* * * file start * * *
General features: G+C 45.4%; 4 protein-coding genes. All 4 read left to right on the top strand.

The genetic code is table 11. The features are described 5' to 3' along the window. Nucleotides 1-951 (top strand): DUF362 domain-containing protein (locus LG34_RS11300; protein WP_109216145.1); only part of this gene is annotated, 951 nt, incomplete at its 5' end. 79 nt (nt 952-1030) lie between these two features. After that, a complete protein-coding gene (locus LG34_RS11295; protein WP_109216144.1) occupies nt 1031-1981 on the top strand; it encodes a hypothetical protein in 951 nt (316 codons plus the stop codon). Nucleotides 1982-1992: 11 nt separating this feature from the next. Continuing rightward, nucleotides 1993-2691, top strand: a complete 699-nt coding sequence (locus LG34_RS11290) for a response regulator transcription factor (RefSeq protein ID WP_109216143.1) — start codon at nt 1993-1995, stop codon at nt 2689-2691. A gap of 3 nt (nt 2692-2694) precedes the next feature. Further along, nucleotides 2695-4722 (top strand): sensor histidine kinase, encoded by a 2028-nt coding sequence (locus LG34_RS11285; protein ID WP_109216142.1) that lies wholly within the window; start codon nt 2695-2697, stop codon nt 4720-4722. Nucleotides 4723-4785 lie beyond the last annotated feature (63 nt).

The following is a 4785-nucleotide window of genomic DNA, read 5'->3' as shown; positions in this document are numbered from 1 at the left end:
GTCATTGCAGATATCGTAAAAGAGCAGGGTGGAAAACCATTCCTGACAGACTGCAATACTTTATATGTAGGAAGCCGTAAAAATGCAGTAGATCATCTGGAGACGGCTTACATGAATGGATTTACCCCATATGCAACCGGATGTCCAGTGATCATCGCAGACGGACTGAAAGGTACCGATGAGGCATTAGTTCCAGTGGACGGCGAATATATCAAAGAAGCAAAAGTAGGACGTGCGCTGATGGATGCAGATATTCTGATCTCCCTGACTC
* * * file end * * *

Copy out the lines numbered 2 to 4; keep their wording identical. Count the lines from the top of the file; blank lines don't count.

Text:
The genetic code is table 11. The features are described 5' to 3' along the window. Nucleotides 1-951 (top strand): DUF362 domain-containing protein (locus LG34_RS11300; protein WP_109216145.1); only part of this gene is annotated, 951 nt, incomplete at its 5' end. 79 nt (nt 952-1030) lie between these two features. After that, a complete protein-coding gene (locus LG34_RS11295; protein WP_109216144.1) occupies nt 1031-1981 on the top strand; it encodes a hypothetical protein in 951 nt (316 codons plus the stop codon). Nucleotides 1982-1992: 11 nt separating this feature from the next. Continuing rightward, nucleotides 1993-2691, top strand: a complete 699-nt coding sequence (locus LG34_RS11290) for a response regulator transcription factor (RefSeq protein ID WP_109216143.1) — start codon at nt 1993-1995, stop codon at nt 2689-2691. A gap of 3 nt (nt 2692-2694) precedes the next feature. Further along, nucleotides 2695-4722 (top strand): sensor histidine kinase, encoded by a 2028-nt coding sequence (locus LG34_RS11285; protein ID WP_109216142.1) that lies wholly within the window; start codon nt 2695-2697, stop codon nt 4720-4722. Nucleotides 4723-4785 lie beyond the last annotated feature (63 nt).

The following is a 4785-nucleotide window of genomic DNA, read 5'->3' as shown; positions in this document are numbered from 1 at the left end:
GTCATTGCAGATATCGTAAAAGAGCAGGGTGGAAAACCATTCCTGACAGACTGCAATACTTTATATGTAGGAAGCCGTAAAAATGCAGTAGATCATCTGGAGACGGCTTACATGAATGGATTTACCCCATATGCAACCGGATGTCCAGTGATCATCGCAGACGGACTGAAAGGTACCGATGAGGCATTAGTTCCAGTGGACGGCGAATATATCAAAGAAGCAAAAGTAGGACGTGCGCTGATGGATGCAGATATTCTGATCTCCCTGACTC